API eases network processing integration

Network processors let network equipment vendors develop gear that customers easily can upgrade to tap new applications and protocols. However, a lack of hardware interface standards and software APIs has kept vendors from adopting network processor technologies.

The Network Processing Forum (NPF) was launched in 2001 to solve the problem by establishing a common and open set of network processing hardware and software interface specifications, along with a well-defined set of objective performance benchmarks.

Earlier this year, the group released the NPF IPv4 Unicast Forwarding Services API Implementation Agreement. This specification details a set of open, implementation-neutral APIs that control-plane software can use to manage IPv4 forwarding plane functions in network-processing elements.

The forwarding plane forwards packets at line rates. The control plane controls and modies the behavior of forwarding plane components. It processes changes and updates received from network routing protocols such as Open Shortest Path First and Border Gateway Protocol.

Using common APIs lets independent software and network processor vendors develop complete IPv4 forwarding solutions for network processing elements, which are unique combinations of hardware and software. It also simplifies the difficult task manufacturers face in migrating their existing control-plane software to network-processor-based systems.

In the case of a multi-protocol router, control plane elements use an application called a route table manager (RTM) to create and maintain an accurate routing information base (RIB) table that contains all known network-layer connectivity information. An RTM uses an RIB to generate an appropriate subset of mapped IP destination addresses to next hops, routing metrics and other data that is downloaded to the forwarding plane elements using the NPF IPv4 services APIs. The forwarding plane elements store the data in a forwarding information base (FIB) table as described in RFC 1812.

Before the NPF IPv4 Unicast Forwarding Services API was available, the APIs that facilitated communications between control plane elements and forwarding plane elements were proprietary. Silicon manufacturers had to establish relationships with individual network stack vendors to create appropriate interfaces. As the number of network protocols, hardware vendors and software vendors grew, the software libraries needed to maintain these interfaces became costly and unwieldy. The IPv4 Services API Implementation Agreement establishes standard APIs so all these components can interoperate easily.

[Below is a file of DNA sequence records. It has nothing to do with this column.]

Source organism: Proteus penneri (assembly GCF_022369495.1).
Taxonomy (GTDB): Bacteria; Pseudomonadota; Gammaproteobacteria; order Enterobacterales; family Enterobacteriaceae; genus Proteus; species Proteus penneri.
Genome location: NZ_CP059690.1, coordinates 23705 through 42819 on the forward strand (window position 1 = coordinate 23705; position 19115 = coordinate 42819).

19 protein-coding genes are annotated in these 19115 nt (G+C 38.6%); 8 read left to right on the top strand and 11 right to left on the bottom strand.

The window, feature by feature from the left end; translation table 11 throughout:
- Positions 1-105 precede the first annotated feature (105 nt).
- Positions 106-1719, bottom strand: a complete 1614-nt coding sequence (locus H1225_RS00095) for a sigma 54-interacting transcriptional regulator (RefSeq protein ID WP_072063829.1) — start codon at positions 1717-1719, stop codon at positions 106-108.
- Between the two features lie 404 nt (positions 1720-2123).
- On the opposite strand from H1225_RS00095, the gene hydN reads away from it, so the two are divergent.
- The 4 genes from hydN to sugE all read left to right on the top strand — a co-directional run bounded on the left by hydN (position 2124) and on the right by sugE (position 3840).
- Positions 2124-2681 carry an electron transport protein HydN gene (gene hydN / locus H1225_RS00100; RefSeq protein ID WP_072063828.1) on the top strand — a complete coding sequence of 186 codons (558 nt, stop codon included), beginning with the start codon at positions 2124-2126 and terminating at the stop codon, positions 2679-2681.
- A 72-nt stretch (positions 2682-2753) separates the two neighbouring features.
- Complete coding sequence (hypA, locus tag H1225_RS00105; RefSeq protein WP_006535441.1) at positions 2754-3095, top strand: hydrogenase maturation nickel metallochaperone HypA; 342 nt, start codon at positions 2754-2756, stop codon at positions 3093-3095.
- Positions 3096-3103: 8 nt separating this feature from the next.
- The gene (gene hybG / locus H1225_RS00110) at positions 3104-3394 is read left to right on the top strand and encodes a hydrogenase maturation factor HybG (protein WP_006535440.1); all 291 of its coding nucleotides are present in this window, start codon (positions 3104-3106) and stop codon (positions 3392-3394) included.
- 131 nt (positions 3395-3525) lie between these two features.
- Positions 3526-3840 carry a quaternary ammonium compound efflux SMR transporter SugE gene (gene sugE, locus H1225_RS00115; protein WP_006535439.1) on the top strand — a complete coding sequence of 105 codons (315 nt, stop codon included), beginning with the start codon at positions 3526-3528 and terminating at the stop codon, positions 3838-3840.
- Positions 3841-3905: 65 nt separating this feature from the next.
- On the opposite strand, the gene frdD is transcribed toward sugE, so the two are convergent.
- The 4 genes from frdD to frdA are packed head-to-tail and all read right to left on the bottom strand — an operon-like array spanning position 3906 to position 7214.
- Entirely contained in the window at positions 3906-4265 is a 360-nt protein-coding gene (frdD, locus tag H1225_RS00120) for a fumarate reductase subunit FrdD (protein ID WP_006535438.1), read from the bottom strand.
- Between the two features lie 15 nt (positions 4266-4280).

The NPF IPv4 Unicast Forwarding Service API Implementation Agreement optimizes on a range of network platforms, including everything from enterprise-class switches and routers to carrier-class core IP routers.

This flexibility is enabled by two distinct modes of organizing and manipulating the IPv4 unicast forwarding information stored in FIB tables. The unified mode, or single FIB table implementation, is most appropriate for network designs in which platform memory and cost are critical considerations, such as a departmental router. The discrete mode, or multiple table implementation, supports multiple disaggregated FIB tables, enabling the reduction of processing overhead. This is critical in core router implementations with dense high-end platforms that have hundreds or thousands of interfaces.

The IPv4 Service API Implementation Agreement is the first in a series of APIs to be established by the NPF. APIs for Multi-protocol Lable Switching, Differentiated Services, IPv6 and other network services should follow quickly.

Broad adoption of these services APIs will let network device vendors select the components that best meet their requirements and avoid redesigning their systems when choosing new network processing hardware and software.

Damon is chief software engineer for network processing and Keany is network processing software architect at Intel Corp. Both are software task group chairs of the NPF. They can be reached at damon@fr.ibm.com and bernie.keany@intel.com, respectively.